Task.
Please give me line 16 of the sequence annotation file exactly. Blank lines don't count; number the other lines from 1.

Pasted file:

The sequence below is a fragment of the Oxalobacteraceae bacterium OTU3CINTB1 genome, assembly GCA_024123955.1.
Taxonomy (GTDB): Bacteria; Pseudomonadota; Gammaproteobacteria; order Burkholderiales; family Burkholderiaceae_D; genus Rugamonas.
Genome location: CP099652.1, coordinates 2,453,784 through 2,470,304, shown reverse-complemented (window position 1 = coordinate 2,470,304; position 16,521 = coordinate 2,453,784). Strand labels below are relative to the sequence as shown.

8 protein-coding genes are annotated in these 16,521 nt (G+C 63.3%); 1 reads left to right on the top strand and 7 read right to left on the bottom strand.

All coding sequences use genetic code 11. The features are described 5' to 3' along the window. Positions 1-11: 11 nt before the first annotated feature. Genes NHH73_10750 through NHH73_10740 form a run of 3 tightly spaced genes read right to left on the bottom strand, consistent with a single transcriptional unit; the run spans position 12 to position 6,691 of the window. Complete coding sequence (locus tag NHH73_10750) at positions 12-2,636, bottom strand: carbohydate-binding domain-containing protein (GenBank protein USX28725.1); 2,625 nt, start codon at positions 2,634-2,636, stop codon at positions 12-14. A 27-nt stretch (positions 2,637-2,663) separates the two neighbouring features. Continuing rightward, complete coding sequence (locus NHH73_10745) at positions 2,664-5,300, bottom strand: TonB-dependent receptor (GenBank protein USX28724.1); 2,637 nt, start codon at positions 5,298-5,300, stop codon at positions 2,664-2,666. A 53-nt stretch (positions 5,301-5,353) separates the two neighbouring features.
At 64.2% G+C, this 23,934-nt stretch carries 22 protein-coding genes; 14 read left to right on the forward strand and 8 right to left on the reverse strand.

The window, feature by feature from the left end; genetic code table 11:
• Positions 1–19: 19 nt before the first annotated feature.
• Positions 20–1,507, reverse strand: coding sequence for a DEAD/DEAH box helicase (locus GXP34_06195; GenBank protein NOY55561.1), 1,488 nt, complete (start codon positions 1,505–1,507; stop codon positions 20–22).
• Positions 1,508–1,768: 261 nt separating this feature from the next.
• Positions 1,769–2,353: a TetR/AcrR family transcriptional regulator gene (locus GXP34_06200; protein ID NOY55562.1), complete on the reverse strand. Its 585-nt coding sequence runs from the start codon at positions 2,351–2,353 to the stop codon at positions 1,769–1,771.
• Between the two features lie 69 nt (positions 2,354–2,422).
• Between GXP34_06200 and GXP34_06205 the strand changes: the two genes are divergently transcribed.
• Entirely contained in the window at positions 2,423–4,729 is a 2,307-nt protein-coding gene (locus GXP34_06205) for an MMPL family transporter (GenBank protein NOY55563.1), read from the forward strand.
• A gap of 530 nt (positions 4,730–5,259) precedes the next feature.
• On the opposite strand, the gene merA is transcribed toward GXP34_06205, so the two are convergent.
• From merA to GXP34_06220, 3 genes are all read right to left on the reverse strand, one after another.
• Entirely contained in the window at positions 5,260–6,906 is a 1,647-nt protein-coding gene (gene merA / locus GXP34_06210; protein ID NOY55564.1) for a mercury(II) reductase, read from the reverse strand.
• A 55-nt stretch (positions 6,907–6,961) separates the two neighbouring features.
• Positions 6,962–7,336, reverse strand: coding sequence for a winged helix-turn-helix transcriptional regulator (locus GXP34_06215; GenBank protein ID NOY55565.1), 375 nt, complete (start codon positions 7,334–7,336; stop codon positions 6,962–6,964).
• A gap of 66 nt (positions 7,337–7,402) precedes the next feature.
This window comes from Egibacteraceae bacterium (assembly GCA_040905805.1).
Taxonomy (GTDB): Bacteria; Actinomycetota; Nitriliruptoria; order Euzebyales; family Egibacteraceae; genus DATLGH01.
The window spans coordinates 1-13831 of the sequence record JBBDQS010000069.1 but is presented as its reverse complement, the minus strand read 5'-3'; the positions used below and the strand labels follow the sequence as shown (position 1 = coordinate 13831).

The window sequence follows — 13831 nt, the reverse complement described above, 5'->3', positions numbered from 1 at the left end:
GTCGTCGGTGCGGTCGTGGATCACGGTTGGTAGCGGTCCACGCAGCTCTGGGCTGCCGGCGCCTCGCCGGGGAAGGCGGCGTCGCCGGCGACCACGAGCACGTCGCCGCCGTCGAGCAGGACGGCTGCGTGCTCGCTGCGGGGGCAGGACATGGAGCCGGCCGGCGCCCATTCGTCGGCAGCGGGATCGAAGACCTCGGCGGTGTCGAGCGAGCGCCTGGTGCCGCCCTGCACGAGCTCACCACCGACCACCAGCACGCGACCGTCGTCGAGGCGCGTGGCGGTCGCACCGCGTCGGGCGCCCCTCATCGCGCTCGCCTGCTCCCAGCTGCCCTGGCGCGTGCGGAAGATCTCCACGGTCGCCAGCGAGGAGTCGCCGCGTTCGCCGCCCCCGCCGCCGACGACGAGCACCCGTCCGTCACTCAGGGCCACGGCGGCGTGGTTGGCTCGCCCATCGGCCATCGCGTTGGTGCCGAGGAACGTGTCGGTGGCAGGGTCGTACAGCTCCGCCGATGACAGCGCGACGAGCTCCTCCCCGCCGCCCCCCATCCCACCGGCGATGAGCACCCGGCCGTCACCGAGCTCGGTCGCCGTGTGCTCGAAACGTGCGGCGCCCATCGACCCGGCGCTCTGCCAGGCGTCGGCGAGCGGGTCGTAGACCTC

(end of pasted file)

• On the opposite strand, the gene merA is transcribed toward GXP34_06205, so the two are convergent.